The month of May will always hold a special place in my heart. May is recognized in the U.S.A. as Brain Tumor Awareness Month. However, this has carried throughout the world to many different countries.
It was the early hours of 4 December 2018, and my world turned upside down. I was diagnosed with a 5cm grade two brain tumor in my cerebellum. When a patient is diagnosed with a brain tumor, the tumor is rated on a grade scale from one to four, with one being the least severe and four being the most.
My work called an ambulance in the early afternoon on 3 December 2018, due to me experiencing severe chest pains, and I convinced myself it was a heart attack. The whole left side of my body was numb. The ambulance came to pick me up, and after some quick tests, they told me my heart was okay.
I was born in the UK but had been living in Lisbon, Portugal, for just over a year. So, being in a foreign hospital and not speaking the language only added to my confusion. I was lucky to have three close friends by my side.
After spending more than 10 hours waiting, I finally had an MRI, and after waiting on a hospital bed in a corridor, the doctor came over and told me:
“We’ve found a large tumor in your brain.”
I remember just thinking, he is wrong, no way can I have a brain tumor. He explained it had likely been there and growing for many years. The fact it was slow-growing was positive, as that suggested it was benign and operable.
The Aftermath of The Diagnosis
After leaving the hospital on the morning of 4 December, I went straight to work to let some close friends know how I was. Moving abroad and working alongside people in the same situation made us all a tight-knit group, so I wanted to be around them.
As the days went by, I began to experience worsening symptoms. At points, these symptoms convinced me I was going to die, despite the hospital telling me they were confident the tumor was benign. I began to put on weight as I struggled to leave the house and ate horribly. My symptoms worsened, and my head felt like it would explode. Physically and mentally, I was not in a good place.
Despite the hospital feeling confident, the tumor was benign. They stressed the surgery was imperative due to the size of the mass. It was close to the fourth ventricle of my brain, which is between the brainstem and the cerebellum. Where the tumor was situated and because of its size, if left untreated, it could prove fatal.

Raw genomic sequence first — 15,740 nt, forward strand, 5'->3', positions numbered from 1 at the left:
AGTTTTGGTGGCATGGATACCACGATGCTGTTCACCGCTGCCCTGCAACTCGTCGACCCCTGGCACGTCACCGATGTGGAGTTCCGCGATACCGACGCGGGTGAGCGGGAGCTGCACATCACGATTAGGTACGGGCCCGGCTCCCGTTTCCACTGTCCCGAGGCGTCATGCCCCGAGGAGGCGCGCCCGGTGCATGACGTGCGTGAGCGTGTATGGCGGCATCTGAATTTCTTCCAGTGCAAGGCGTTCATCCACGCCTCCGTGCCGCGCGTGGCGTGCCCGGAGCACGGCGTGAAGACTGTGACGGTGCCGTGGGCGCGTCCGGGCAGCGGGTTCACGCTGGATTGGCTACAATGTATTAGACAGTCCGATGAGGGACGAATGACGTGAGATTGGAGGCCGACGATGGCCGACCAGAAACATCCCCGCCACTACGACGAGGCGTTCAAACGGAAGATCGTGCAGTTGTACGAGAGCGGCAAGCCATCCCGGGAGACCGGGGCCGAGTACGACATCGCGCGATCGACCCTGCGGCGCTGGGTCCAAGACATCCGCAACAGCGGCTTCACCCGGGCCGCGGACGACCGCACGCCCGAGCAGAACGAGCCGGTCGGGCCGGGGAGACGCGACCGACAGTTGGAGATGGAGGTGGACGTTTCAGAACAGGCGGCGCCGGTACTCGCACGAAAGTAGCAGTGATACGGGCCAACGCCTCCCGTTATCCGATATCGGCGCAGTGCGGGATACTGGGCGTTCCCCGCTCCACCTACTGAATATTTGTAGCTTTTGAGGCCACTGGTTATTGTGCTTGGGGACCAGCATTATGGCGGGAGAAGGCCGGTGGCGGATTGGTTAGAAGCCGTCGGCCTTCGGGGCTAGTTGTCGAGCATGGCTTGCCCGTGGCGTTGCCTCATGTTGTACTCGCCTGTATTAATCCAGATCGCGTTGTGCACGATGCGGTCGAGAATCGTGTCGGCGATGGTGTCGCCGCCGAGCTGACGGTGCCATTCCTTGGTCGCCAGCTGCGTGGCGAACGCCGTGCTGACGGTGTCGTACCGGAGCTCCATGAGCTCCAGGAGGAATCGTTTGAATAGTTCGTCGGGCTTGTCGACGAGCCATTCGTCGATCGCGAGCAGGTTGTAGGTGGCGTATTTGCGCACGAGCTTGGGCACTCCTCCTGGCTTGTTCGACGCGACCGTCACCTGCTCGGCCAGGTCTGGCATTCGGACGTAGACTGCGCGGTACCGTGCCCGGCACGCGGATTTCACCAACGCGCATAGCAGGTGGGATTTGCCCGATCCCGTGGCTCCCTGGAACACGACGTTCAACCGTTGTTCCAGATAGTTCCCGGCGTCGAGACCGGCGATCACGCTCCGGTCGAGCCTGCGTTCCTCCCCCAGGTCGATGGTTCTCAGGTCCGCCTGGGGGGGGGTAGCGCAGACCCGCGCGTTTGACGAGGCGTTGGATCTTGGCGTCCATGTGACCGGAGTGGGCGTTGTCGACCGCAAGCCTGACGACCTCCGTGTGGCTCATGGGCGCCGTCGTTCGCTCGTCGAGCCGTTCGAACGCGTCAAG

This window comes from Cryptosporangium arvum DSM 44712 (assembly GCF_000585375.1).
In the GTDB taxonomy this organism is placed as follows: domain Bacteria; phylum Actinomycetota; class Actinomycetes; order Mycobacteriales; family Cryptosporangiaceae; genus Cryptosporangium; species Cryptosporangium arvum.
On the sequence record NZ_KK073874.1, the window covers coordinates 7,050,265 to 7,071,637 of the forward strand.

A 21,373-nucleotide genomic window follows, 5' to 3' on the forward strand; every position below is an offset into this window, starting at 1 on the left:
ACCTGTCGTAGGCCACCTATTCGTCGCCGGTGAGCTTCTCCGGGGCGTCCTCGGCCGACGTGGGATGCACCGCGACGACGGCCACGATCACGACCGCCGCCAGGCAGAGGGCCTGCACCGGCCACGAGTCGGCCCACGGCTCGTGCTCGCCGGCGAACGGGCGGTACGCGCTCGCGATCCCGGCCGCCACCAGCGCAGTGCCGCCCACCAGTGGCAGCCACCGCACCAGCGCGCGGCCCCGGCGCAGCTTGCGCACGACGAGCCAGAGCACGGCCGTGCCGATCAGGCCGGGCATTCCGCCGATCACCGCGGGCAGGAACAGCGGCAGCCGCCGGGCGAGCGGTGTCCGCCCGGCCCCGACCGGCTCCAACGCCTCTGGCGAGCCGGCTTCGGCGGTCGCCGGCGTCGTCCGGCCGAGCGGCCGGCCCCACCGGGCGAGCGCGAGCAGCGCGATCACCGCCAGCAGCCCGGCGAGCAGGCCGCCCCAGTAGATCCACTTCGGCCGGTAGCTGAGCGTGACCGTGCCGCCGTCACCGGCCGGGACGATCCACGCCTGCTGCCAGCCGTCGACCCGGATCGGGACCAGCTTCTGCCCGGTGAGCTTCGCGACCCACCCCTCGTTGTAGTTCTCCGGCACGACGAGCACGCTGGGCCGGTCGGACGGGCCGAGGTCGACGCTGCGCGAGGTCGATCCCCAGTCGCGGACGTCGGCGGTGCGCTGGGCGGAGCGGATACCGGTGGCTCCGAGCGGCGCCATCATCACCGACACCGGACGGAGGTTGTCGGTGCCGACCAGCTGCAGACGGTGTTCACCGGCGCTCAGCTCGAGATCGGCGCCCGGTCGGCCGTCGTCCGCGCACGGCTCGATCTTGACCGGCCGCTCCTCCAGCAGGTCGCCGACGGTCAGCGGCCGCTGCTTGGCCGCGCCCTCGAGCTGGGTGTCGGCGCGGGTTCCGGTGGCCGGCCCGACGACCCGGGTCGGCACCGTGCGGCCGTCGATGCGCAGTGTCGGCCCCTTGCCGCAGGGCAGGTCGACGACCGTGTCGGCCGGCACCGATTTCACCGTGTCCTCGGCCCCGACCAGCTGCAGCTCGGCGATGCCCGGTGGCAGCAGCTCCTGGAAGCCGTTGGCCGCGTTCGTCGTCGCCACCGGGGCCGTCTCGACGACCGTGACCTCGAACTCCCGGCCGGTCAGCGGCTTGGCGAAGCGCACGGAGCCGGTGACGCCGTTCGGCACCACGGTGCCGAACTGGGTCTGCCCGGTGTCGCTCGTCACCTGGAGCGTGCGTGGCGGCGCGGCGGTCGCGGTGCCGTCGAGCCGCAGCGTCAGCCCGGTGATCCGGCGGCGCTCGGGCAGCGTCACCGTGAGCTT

The wait between my diagnosis and the operation felt like an eternity. The surgery was confirmed for 3 January 2019. I was relieved but equally scared over what lay ahead.
Operation day finally arrived, and one of my good friends accompanied me to the hospital. On the way, my friend sensed I was anxious, so she randomly started singing “Three Little Birds” by Bob Marley. It made me laugh, which was just what I needed and highlighted what a great person she is to be able to alleviate my fears so quickly.
Once in the operating theatre, the nurse asked me to count to 10, and I remember getting to 5 and my eyes closing as the Anaesthesia began to work. The surgery was due to last over five hours and involved them removing part of my skull to extract the tumor.
Mental Health Struggles
I remember waking up from the operation like it was yesterday. The relief of hearing voices and understanding them was immense. I was discharged from the hospital four days later because I had healed so well physically. Little did I know, the biggest fight was yet to come! Soon after leaving the hospital, I kept experiencing these constant waves of sadness. I felt like a burden, and I just wanted to go back to how life was before.
No one had warned me about the potential mental health struggles I may encounter, despite The Brain Tumor Charity stating that 91% of people say their tumor has affected their mental health. I can relate to this heartbreaking statistic. Even simple tasks like showering were overwhelming for me.
During my darkest moments, I lent on a small group of friends for support. Despite their loyalty and compassion, I realized I needed professional help and went to see a therapist. I was embarrassed I needed help. The therapy ultimately helped me accept how fractured my mind was, and I slowly began to work through my feelings instead of living in ignorance, which had taken me to the verge of ending my own life.
My mental health finally improved once I moved to work for a travel company which my best friend Daniela arranged for me. Working on the phones in a fast-paced environment was what I needed. Working with her and meeting some new friends saved my life!
I could feel myself slowly repairing. I began to enjoy life. Despite the improvement, I was anxious about being on my own and always craved company. At the beginning of the pandemic, I decided to travel alone to Asia for a month. During this trip, I began to fall back in love with my own company.
I feel I have changed since the surgery but in the best possible way. I have an appreciation of life that I did not have before. For anyone going through treatment for a brain tumor – you must be kind to yourself and be patient. It is vital to break up your day with tasks, even small ones. [wpdiscuz-feedback id=”elvau1dp3l” question=”What are your tips when dealing with the treatment of a brain tumor?” opened=”0″]It will give you a sense of fulfillment which will be of paramount importance in your recovery[/wpdiscuz-feedback]. I feel so fortunate every day, and I try to live in the present as much as I can. Please remember if your recovery is difficult, please keep going. However challenging life is at the moment, it will not last forever.
Check out our article with 5 tips on how to boost your mental health.
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